This illustrated series looks at famous disasters, either occurring naturally or as the result of human error. It explains the causes, narrates the events and evaluates the impact on peoples' lives. This volume discusses the Black Death, which broke out in 1347 and accounted for the death of one third of the the population of Europe. The author helps the young reader to understand its significance by looking at life before the plague and its effects both then and now. The book begins with Bishop of Winchester who foresaw the devastation that the plague would cause. From there the author looks at life in Europe in the years up to 1347 and how the harsh, unhygenic conditions made the outbreak of plague difficult to stop. He goes on to describe how the plague spread from eastern Asia to Europe and eventually to Britain. The effect of the plague on society and how it changed people's attitudes to authority, religion and medicine is then examined. In conclusion, the author looks at modern medical methods and shows how conditions have improved, but asks whether such a disaster could happen today.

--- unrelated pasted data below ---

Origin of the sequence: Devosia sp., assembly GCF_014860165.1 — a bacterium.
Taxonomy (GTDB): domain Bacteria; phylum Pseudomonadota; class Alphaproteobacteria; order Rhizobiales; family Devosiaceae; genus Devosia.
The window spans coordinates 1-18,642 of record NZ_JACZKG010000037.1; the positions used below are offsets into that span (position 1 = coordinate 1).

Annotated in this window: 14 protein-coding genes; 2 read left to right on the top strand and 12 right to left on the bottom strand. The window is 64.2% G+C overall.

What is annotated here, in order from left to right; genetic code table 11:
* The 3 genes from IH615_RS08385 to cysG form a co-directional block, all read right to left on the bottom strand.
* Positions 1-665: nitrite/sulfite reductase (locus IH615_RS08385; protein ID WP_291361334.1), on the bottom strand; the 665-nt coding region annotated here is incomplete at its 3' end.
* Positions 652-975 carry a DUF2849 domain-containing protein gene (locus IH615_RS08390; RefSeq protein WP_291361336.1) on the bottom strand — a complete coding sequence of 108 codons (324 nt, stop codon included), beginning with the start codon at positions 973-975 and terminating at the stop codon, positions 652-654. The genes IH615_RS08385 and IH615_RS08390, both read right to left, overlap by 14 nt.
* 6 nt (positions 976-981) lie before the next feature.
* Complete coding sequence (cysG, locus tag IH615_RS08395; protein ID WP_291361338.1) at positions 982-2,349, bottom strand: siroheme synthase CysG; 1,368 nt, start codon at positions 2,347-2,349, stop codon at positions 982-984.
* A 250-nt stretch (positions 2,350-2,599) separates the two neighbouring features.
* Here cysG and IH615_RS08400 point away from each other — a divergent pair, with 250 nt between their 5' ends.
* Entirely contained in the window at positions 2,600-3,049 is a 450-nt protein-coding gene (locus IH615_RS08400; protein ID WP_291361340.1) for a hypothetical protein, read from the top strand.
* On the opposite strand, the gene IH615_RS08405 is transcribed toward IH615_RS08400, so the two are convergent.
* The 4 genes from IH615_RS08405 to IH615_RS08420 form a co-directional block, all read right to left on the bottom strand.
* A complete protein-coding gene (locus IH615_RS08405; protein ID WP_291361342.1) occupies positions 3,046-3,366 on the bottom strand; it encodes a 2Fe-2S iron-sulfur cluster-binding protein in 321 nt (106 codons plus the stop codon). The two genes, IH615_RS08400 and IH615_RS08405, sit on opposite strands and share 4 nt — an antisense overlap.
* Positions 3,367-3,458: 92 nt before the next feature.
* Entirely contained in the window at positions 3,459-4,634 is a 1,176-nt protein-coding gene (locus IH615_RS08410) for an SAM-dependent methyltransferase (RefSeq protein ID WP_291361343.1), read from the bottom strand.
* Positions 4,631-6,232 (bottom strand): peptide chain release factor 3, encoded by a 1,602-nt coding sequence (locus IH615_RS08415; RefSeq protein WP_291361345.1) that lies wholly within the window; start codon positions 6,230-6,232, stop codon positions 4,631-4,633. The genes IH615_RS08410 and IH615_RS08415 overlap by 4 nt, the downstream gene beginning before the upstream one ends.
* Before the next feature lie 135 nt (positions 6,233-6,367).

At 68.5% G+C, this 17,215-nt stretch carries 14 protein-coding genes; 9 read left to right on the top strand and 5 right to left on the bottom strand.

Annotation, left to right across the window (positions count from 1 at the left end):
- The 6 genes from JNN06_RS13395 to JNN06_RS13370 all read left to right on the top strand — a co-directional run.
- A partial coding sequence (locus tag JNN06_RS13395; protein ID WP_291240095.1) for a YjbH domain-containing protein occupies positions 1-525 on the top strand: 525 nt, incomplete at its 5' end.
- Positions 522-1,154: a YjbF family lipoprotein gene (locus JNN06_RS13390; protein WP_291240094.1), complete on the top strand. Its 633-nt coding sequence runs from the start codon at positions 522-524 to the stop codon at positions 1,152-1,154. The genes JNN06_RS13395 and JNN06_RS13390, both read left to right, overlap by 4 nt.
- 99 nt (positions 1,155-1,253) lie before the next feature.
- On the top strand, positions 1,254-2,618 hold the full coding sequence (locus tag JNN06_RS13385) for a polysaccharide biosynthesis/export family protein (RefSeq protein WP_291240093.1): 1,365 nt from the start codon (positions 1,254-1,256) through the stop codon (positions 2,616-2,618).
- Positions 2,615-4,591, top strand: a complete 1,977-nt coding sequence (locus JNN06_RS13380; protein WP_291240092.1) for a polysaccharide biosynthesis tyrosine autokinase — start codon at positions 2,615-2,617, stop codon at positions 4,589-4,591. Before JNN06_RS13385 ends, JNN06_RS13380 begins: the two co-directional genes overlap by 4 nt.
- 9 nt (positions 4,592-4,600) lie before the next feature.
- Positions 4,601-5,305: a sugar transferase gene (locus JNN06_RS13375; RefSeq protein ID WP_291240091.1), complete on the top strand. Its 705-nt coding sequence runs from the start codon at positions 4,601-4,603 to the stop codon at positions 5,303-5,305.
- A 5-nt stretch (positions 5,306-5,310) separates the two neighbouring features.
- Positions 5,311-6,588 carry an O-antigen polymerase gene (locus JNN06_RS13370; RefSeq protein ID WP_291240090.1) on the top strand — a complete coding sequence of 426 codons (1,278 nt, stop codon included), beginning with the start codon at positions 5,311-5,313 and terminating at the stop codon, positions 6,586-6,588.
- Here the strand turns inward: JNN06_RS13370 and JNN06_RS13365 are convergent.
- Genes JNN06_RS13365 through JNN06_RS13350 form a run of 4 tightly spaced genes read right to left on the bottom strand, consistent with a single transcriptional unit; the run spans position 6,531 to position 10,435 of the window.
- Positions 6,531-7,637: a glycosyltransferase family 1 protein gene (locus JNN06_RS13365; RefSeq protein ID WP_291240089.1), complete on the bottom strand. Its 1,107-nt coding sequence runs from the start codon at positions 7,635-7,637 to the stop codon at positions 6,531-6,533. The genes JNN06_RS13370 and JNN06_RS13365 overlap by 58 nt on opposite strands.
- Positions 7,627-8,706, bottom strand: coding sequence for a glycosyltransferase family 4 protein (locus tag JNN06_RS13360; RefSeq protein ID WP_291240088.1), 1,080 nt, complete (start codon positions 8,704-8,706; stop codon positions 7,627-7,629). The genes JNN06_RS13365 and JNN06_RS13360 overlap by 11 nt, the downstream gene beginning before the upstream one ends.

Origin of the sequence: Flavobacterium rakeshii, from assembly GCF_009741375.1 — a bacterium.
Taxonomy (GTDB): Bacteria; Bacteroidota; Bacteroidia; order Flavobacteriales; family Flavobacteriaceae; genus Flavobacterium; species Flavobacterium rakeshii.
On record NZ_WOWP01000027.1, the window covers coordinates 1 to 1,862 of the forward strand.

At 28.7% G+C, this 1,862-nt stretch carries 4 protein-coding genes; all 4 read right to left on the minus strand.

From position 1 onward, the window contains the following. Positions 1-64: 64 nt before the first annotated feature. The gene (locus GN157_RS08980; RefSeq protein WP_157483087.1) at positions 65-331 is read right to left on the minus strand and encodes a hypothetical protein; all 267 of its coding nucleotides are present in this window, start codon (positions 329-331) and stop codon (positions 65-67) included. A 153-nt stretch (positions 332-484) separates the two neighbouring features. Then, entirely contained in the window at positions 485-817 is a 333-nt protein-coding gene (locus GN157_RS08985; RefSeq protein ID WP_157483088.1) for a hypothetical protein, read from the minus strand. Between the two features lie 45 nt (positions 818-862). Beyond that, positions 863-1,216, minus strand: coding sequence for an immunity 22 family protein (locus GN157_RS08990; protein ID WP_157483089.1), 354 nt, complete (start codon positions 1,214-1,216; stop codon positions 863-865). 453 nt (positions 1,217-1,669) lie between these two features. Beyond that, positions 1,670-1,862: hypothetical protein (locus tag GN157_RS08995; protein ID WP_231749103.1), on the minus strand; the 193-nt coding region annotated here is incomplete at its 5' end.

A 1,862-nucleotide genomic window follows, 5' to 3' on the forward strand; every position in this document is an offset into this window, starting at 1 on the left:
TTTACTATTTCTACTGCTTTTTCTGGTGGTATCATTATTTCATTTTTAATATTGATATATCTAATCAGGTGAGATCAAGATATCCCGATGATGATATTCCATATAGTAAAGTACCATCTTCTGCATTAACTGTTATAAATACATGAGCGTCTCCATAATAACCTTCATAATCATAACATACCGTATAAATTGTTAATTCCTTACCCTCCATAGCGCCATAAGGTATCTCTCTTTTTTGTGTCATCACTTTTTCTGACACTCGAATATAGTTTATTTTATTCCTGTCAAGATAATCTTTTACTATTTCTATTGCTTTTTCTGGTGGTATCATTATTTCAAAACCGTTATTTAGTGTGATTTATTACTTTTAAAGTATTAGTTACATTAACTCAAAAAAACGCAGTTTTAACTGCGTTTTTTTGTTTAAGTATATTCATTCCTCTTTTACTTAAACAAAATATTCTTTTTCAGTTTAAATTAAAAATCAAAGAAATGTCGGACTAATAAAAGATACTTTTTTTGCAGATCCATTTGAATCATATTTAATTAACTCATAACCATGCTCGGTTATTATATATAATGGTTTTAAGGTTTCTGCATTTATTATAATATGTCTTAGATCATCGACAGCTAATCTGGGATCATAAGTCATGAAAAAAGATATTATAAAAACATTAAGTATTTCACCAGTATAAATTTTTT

"synopsis" may belong to another edition of this title.
Book Description Macmillan/McGraw-Hill School Pub. Co, 1992. Book Condition: Good. N/A. Shows some signs of wear, and may have some markings on the inside. Bookseller Inventory # GRP33064825
Book Description Macmillan/McGraw-Hill School Pub. Co. Book Condition: Good. Good Condition. Bookseller Inventory # 4-M-2-0728